Downloading Qobuz files - has something changed? (Mac)

I’ve decided to gradually download all my purchases again via my more recent M1 Mac mini running macOS Big Sur.

On the older 2012 Mac mini running High Sierra if I click to download a TAR file contains the tracks it would open a save window allowing me to save to an external drive destination.

On the M1 Mini it gives no option and simply downloads to the default Downloads folder.

Is this a macOS/Safari change or something at Qobuz’s end?

Out of interest do you prefer FLAC or ALAC, there should be no real difference I know, but I’ll probably download both.

I don’t know Safari but every browser I know has a setting to choose whether it should ask every time or automatically download to a chosen folder.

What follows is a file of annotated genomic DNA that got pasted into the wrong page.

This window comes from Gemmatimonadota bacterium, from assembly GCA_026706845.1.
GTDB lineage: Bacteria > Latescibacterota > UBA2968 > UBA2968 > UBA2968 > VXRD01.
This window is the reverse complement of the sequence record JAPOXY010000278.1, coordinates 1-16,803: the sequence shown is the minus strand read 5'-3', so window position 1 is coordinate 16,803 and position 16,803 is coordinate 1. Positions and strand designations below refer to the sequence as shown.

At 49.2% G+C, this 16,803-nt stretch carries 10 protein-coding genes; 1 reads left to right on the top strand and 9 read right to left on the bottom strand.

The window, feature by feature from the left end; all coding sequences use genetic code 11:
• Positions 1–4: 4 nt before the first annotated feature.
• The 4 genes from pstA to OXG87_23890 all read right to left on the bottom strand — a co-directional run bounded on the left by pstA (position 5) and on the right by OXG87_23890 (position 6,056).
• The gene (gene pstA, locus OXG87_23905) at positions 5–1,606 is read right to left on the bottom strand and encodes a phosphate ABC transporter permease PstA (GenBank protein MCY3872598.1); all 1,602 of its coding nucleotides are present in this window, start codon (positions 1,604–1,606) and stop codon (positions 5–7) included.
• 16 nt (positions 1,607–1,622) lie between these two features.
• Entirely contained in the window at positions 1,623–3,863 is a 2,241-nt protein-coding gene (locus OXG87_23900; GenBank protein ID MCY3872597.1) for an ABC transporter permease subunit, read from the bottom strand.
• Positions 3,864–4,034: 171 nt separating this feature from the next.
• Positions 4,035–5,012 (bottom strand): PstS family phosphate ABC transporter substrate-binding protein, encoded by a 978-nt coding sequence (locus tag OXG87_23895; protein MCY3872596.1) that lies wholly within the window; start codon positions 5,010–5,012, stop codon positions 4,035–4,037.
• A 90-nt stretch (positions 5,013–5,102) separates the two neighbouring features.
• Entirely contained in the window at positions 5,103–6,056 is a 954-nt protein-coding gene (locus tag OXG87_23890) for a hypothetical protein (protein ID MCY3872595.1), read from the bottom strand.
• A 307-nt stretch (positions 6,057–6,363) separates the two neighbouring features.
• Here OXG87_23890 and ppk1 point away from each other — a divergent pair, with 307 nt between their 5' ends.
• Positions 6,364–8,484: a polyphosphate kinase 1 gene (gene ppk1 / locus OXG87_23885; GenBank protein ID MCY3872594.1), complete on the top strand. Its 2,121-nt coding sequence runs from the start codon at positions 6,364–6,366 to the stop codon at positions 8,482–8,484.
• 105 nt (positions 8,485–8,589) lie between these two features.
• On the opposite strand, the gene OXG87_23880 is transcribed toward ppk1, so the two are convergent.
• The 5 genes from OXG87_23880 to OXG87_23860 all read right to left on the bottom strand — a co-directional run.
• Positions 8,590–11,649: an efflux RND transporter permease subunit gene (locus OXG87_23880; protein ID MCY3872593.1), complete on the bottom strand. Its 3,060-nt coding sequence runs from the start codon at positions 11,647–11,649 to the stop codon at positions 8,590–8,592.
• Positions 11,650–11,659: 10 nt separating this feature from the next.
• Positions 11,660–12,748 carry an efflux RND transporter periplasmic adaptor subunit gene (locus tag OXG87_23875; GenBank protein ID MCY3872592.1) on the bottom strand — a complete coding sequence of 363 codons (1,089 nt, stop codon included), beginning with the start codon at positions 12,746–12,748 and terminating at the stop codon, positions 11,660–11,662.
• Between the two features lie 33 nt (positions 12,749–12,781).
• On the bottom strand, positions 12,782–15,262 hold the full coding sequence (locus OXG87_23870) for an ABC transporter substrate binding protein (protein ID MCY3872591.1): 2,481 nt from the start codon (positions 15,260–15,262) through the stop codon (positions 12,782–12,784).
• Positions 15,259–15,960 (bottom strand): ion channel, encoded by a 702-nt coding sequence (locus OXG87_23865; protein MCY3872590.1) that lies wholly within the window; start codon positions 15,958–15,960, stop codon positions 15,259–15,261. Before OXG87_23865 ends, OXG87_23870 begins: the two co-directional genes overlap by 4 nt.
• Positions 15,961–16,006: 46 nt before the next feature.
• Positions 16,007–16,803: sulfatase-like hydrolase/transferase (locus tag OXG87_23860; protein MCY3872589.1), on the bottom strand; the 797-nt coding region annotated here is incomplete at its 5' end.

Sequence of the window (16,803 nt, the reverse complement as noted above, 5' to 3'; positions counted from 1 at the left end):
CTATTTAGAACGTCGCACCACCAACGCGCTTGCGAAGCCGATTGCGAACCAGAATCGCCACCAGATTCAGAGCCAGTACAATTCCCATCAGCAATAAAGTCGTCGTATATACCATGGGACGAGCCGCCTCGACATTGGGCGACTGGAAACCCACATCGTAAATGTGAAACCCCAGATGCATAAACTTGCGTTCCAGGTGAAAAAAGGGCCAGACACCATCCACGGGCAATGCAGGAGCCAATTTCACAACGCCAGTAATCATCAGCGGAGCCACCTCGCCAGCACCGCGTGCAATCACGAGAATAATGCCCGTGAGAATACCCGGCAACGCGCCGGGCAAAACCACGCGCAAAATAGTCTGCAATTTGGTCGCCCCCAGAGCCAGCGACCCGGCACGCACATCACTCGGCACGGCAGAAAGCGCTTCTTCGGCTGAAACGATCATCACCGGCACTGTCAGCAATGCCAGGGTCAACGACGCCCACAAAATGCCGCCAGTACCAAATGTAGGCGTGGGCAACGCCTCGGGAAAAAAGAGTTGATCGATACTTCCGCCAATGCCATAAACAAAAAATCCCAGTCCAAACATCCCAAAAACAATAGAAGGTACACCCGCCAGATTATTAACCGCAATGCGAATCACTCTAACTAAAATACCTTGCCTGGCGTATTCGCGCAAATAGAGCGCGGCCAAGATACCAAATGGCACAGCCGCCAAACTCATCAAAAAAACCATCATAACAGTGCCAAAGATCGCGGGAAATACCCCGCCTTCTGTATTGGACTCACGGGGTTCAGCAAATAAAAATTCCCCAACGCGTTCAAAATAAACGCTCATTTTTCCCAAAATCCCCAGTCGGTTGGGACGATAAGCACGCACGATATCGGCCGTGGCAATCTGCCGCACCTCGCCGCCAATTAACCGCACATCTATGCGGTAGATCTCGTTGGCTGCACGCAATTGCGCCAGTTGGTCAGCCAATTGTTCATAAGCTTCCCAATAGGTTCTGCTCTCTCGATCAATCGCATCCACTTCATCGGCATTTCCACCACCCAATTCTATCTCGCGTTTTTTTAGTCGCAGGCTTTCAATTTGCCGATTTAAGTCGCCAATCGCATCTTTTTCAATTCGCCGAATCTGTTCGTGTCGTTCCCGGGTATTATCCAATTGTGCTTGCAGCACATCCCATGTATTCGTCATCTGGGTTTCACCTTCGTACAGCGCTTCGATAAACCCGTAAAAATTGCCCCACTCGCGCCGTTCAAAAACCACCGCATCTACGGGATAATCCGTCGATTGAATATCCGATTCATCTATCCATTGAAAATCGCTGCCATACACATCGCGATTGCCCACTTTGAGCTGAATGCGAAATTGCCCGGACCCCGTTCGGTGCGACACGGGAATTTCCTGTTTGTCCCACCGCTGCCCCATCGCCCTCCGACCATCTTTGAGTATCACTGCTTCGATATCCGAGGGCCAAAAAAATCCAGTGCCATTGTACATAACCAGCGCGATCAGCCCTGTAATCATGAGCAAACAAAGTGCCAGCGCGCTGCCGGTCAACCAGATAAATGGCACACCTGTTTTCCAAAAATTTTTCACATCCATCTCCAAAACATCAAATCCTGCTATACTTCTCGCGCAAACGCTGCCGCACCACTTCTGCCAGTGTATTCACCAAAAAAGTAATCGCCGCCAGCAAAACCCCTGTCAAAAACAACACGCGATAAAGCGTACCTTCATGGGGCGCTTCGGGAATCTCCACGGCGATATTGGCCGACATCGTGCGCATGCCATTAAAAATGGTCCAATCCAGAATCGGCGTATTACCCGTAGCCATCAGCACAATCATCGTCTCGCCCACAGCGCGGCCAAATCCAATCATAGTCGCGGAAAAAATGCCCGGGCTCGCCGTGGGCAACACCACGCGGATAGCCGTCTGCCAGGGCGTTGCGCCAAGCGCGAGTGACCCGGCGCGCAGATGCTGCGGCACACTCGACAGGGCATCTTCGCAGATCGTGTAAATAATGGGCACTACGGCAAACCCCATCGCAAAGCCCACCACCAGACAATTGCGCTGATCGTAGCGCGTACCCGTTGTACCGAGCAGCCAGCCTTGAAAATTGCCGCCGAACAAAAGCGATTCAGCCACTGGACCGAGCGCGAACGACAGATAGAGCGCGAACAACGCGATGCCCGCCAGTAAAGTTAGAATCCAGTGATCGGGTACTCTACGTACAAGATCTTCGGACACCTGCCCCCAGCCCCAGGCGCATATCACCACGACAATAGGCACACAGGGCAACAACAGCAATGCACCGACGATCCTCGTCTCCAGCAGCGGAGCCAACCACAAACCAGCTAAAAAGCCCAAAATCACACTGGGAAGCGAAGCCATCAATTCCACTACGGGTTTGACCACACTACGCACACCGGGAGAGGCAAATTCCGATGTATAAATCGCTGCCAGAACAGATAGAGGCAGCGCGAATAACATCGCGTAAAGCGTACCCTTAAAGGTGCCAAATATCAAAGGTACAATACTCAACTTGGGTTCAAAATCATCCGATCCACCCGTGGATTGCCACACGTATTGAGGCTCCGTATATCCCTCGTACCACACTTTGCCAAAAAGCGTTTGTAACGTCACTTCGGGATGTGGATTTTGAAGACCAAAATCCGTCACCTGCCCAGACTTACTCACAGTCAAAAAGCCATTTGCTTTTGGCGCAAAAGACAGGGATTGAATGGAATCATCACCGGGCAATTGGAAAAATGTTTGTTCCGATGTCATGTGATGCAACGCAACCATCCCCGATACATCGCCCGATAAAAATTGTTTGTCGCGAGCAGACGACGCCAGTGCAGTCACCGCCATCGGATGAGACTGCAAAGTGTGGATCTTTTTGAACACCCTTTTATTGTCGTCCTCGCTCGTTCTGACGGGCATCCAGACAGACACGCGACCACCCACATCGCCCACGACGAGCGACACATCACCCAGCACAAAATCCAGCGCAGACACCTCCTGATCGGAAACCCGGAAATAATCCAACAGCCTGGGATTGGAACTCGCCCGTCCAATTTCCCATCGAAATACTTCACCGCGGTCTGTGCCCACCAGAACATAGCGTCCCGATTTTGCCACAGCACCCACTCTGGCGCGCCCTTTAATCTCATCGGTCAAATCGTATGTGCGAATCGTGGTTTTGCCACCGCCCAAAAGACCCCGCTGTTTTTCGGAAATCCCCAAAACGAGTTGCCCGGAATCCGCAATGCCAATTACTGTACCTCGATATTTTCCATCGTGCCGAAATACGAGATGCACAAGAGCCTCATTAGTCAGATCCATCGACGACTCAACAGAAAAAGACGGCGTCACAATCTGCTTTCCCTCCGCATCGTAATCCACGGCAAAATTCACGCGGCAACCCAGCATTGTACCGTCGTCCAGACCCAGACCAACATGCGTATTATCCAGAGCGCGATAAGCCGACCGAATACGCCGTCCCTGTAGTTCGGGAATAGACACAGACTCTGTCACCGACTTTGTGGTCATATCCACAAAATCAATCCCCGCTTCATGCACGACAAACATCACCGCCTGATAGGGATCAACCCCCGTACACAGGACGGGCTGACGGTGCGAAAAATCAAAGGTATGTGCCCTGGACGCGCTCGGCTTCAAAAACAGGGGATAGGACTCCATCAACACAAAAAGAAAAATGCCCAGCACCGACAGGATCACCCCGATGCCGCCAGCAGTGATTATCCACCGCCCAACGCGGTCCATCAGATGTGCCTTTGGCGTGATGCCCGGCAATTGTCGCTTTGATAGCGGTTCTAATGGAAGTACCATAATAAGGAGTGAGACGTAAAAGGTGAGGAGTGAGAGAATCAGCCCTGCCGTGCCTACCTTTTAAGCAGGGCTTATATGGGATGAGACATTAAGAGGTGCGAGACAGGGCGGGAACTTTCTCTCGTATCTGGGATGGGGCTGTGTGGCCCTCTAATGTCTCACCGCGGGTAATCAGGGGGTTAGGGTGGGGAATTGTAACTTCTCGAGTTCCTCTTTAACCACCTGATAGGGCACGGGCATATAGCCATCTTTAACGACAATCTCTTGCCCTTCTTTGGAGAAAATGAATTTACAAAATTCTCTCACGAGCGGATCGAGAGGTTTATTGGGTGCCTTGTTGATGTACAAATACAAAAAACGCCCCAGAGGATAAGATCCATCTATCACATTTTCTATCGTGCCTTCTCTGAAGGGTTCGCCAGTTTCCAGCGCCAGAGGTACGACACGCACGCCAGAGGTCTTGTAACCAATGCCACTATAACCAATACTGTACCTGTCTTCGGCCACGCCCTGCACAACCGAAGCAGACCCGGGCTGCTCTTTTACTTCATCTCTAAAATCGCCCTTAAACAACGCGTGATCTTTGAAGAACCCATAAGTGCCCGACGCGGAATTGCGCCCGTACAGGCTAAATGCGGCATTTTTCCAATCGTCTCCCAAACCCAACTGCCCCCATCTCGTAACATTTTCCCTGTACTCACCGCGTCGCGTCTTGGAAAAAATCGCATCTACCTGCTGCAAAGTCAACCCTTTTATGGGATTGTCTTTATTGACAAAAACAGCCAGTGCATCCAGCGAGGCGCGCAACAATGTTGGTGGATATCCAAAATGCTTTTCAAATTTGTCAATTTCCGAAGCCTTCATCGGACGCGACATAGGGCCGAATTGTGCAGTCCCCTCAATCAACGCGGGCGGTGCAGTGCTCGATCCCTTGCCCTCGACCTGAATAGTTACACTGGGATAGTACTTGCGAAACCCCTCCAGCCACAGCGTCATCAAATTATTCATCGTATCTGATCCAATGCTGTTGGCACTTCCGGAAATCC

The way you asked the FLAC/ALAC question guarantees that someone will be convinced they prefer one or the other, and it makes absolutely no difference whether an actual difference exists, someone will be convinced anyway

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Bingo, it’s either new in Safari or I changed it ages ago on the older computer!

Screenshot 2022-04-27 at 18.12.51

Doh! :person_facepalming:

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Well, on bandcamp I prefer the ALAC downloads.
But solely because I plug them into my “Music” (aka. iTunes) library and my Apple surroundings work “natively” with them.
(I did not compare SQ, but from expectation bias, I anyway don’t believe in a difference given a compute platform powerfull enought to extract a ZIP file in “real time”.)